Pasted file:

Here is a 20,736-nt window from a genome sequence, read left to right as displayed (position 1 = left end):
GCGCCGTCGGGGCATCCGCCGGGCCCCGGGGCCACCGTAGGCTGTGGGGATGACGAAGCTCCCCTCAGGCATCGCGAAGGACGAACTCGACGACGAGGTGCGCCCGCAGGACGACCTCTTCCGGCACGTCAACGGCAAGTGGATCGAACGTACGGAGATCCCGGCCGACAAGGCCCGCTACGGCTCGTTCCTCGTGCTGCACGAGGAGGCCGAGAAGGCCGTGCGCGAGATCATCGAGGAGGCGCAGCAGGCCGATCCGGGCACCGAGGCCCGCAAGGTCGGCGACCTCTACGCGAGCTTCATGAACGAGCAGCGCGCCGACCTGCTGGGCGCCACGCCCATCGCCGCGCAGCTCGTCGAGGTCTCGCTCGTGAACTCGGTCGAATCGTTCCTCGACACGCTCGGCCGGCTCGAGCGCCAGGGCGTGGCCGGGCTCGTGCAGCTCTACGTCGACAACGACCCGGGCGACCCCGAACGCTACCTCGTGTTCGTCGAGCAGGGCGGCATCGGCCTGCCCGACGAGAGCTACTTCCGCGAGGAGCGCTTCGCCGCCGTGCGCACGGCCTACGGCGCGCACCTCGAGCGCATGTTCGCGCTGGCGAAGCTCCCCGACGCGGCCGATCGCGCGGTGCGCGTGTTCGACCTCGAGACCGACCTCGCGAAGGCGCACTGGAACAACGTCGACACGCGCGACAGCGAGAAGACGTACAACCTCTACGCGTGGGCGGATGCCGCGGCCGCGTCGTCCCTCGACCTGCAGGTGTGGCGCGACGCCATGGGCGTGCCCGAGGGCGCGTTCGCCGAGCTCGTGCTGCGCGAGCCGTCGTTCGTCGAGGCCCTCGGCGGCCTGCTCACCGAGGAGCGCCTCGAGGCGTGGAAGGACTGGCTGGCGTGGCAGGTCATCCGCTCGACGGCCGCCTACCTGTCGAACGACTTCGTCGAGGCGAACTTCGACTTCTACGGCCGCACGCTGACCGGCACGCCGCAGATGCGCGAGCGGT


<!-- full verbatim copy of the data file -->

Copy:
Here is a 20,736-nt window from a genome sequence, read left to right as displayed (position 1 = left end):
GCGCCGTCGGGGCATCCGCCGGGCCCCGGGGCCACCGTAGGCTGTGGGGATGACGAAGCTCCCCTCAGGCATCGCGAAGGACGAACTCGACGACGAGGTGCGCCCGCAGGACGACCTCTTCCGGCACGTCAACGGCAAGTGGATCGAACGTACGGAGATCCCGGCCGACAAGGCCCGCTACGGCTCGTTCCTCGTGCTGCACGAGGAGGCCGAGAAGGCCGTGCGCGAGATCATCGAGGAGGCGCAGCAGGCCGATCCGGGCACCGAGGCCCGCAAGGTCGGCGACCTCTACGCGAGCTTCATGAACGAGCAGCGCGCCGACCTGCTGGGCGCCACGCCCATCGCCGCGCAGCTCGTCGAGGTCTCGCTCGTGAACTCGGTCGAATCGTTCCTCGACACGCTCGGCCGGCTCGAGCGCCAGGGCGTGGCCGGGCTCGTGCAGCTCTACGTCGACAACGACCCGGGCGACCCCGAACGCTACCTCGTGTTCGTCGAGCAGGGCGGCATCGGCCTGCCCGACGAGAGCTACTTCCGCGAGGAGCGCTTCGCCGCCGTGCGCACGGCCTACGGCGCGCACCTCGAGCGCATGTTCGCGCTGGCGAAGCTCCCCGACGCGGCCGATCGCGCGGTGCGCGTGTTCGACCTCGAGACCGACCTCGCGAAGGCGCACTGGAACAACGTCGACACGCGCGACAGCGAGAAGACGTACAACCTCTACGCGTGGGCGGATGCCGCGGCCGCGTCGTCCCTCGACCTGCAGGTGTGGCGCGACGCCATGGGCGTGCCCGAGGGCGCGTTCGCCGAGCTCGTGCTGCGCGAGCCGTCGTTCGTCGAGGCCCTCGGCGGCCTGCTCACCGAGGAGCGCCTCGAGGCGTGGAAGGACTGGCTGGCGTGGCAGGTCATCCGCTCGACGGCCGCCTACCTGTCGAACGACTTCGTCGAGGCGAACTTCGACTTCTACGGCCGCACGCTGACCGGCACGCCGCAGATGCGCGAGCGGT